But as I detailed at the time, the transcript of Trump’s conversation with Raffensperger established that the then-president “did not request that Raffensperger ‘find 11,780 votes.’ Period. It never happened.” Rather, during that “telephone conversation between Trump’s legal team and the secretary of state’s office, Trump’s lawyer explained to Raffensperger that ‘the court is not acting on our petition. They haven’t even assigned a judge.’”
Ironically, the judge who was “not acting on” Trump’s petition was the same Judge Brasher who authorized Willis’ Special Purpose Grand Jury.
The transcript of Trump’s call with Raffensberger also reveals the truth about a second lie Willis peddled in the handling of the Special Purpose Grand Jury. During the Jan. 2, 2021 call with the Georgia Secretary of State, Trump’s “lawyers ticked off the numerous categories of illegal votes of which they had concrete evidence — some 25 categories. Trump had challenged those votes in the petition referenced by his attorney, but the court delayed the proceedings, which is why the legal team asked the secretary of state’s office to investigate the problem.”
Yet, as I previously reported, in subpoenaing Trump’s lawyer, Cleta Mitchell, Willis “reportedly asserted that Mitchell was a necessary witness for the grand jury proceedings because Mitchell participated in the call and allegedly ‘parroted claims of voter fraud.’”
Mitchell did no such thing: She was “not pushing claims of voter fraud, but instead wanted the secretary of state’s office to investigate violations of Georgia election law.”
This brings us to page two of the final report issued by the Special Purpose Grand Jury, wherein the group summarized its findings as follows:
“The Grand Jury heard extensive testimony on the subject of alleged election fraud from poll workers, investigators, technical experts, and State of Georgia employees and officials, as well as from persons still claiming that such fraud took place. We find by a unanimous vote that no widespread fraud took place in the Georgia 2020 presidential election that could result in overturning that election.”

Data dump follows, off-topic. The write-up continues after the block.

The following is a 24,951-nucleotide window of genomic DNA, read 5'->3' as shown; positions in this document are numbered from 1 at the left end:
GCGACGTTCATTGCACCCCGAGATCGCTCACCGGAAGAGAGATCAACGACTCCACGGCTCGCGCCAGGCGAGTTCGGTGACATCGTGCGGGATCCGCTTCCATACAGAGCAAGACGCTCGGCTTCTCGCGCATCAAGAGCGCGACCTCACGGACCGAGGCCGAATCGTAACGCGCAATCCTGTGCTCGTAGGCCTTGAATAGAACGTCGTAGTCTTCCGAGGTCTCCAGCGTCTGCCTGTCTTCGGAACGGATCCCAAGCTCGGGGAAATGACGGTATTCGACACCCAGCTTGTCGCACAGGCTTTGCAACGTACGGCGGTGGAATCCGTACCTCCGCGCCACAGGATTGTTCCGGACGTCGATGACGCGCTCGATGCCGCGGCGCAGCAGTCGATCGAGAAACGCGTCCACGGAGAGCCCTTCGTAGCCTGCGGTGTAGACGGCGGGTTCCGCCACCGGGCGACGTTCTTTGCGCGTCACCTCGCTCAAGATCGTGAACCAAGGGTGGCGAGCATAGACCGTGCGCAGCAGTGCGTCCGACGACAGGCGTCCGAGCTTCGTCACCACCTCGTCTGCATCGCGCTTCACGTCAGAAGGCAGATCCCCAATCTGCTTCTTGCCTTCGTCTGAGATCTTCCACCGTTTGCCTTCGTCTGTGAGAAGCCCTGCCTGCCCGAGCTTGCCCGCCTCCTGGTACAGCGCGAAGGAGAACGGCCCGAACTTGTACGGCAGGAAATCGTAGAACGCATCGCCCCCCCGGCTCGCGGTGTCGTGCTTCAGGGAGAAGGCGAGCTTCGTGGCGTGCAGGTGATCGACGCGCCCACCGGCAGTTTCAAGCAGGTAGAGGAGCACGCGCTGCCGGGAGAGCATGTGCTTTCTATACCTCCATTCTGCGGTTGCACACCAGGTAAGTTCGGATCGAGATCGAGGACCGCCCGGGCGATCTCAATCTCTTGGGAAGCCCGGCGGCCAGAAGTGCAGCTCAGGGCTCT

As this summary shows, the Grand Jury focused solely on questions of election fraud, which is understandable because it was D.A. Willis who fed the group the supposedly relevant facts and law. And as the other court documents establish, Willis falsely represented Trump’s call to Raffensperger, as well as inaccurately claiming Trump’s lawyer, Mitchell, was presenting claims of election fraud.
Thus, even if the Special Purpose Grand Jury impaneled from the heavily Democrat Fulton County acted impartially, it could only attempt, as it itself said in the report, “to understand the facts as presented and the laws as explained.”
Garbage in. Garbage out.
And so, the grand jury’s view “that perjury may have been committed by one or more witnesses testifying before it,” is meaningless without any context.
Sure, maybe one of the witnesses lied on some other matter, but the most likely scenario is that those called before the Special Purpose Grand Jury testified truthfully that the Georgia election results were invalid because of widespread violation of state election law — including an outcome-determinative number of illegal votes. But with Willis’ bait-and-switch focus on fraud, the citizen jurors saw instead perjury.
Unless and until Willis charges those unnamed witnesses, however, everyone connected to Trump who testified will be unfairly branded a possible perjurer, when in reality, it may have instead been Willis who deceived the grand jury.